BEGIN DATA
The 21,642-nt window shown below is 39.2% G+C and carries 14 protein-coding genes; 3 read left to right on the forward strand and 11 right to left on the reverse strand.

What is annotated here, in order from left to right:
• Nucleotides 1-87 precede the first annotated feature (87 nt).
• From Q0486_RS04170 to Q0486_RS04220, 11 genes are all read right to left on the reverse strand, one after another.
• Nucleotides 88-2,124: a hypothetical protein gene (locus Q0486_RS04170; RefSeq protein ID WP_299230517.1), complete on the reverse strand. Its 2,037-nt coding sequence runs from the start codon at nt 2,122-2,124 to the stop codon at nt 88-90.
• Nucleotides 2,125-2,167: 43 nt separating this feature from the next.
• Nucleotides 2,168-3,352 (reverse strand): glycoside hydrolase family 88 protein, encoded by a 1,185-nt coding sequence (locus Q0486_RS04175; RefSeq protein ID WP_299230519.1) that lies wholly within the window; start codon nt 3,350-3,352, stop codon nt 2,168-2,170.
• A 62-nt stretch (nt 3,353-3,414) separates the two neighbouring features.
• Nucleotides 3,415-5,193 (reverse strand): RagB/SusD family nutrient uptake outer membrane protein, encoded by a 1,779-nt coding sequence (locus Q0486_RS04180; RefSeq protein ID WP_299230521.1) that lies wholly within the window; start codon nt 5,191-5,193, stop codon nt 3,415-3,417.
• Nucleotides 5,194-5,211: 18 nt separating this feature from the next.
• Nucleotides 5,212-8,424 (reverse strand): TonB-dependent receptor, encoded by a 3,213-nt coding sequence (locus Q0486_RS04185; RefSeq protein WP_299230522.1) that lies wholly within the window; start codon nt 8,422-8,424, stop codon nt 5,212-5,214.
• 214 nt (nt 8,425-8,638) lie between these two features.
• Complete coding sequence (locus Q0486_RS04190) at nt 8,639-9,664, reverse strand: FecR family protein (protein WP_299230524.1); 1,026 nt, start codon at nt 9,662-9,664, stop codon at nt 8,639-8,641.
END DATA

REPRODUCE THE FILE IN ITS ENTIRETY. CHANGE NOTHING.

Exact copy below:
The 21,642-nt window shown below is 39.2% G+C and carries 14 protein-coding genes; 3 read left to right on the forward strand and 11 right to left on the reverse strand.

What is annotated here, in order from left to right:
• Nucleotides 1-87 precede the first annotated feature (87 nt).
• From Q0486_RS04170 to Q0486_RS04220, 11 genes are all read right to left on the reverse strand, one after another.
• Nucleotides 88-2,124: a hypothetical protein gene (locus Q0486_RS04170; RefSeq protein ID WP_299230517.1), complete on the reverse strand. Its 2,037-nt coding sequence runs from the start codon at nt 2,122-2,124 to the stop codon at nt 88-90.
• Nucleotides 2,125-2,167: 43 nt separating this feature from the next.
• Nucleotides 2,168-3,352 (reverse strand): glycoside hydrolase family 88 protein, encoded by a 1,185-nt coding sequence (locus Q0486_RS04175; RefSeq protein ID WP_299230519.1) that lies wholly within the window; start codon nt 3,350-3,352, stop codon nt 2,168-2,170.
• A 62-nt stretch (nt 3,353-3,414) separates the two neighbouring features.
• Nucleotides 3,415-5,193 (reverse strand): RagB/SusD family nutrient uptake outer membrane protein, encoded by a 1,779-nt coding sequence (locus Q0486_RS04180; RefSeq protein ID WP_299230521.1) that lies wholly within the window; start codon nt 5,191-5,193, stop codon nt 3,415-3,417.
• Nucleotides 5,194-5,211: 18 nt separating this feature from the next.
• Nucleotides 5,212-8,424 (reverse strand): TonB-dependent receptor, encoded by a 3,213-nt coding sequence (locus Q0486_RS04185; RefSeq protein WP_299230522.1) that lies wholly within the window; start codon nt 8,422-8,424, stop codon nt 5,212-5,214.
• 214 nt (nt 8,425-8,638) lie between these two features.
• Complete coding sequence (locus Q0486_RS04190) at nt 8,639-9,664, reverse strand: FecR family protein (protein WP_299230524.1); 1,026 nt, start codon at nt 9,662-9,664, stop codon at nt 8,639-8,641.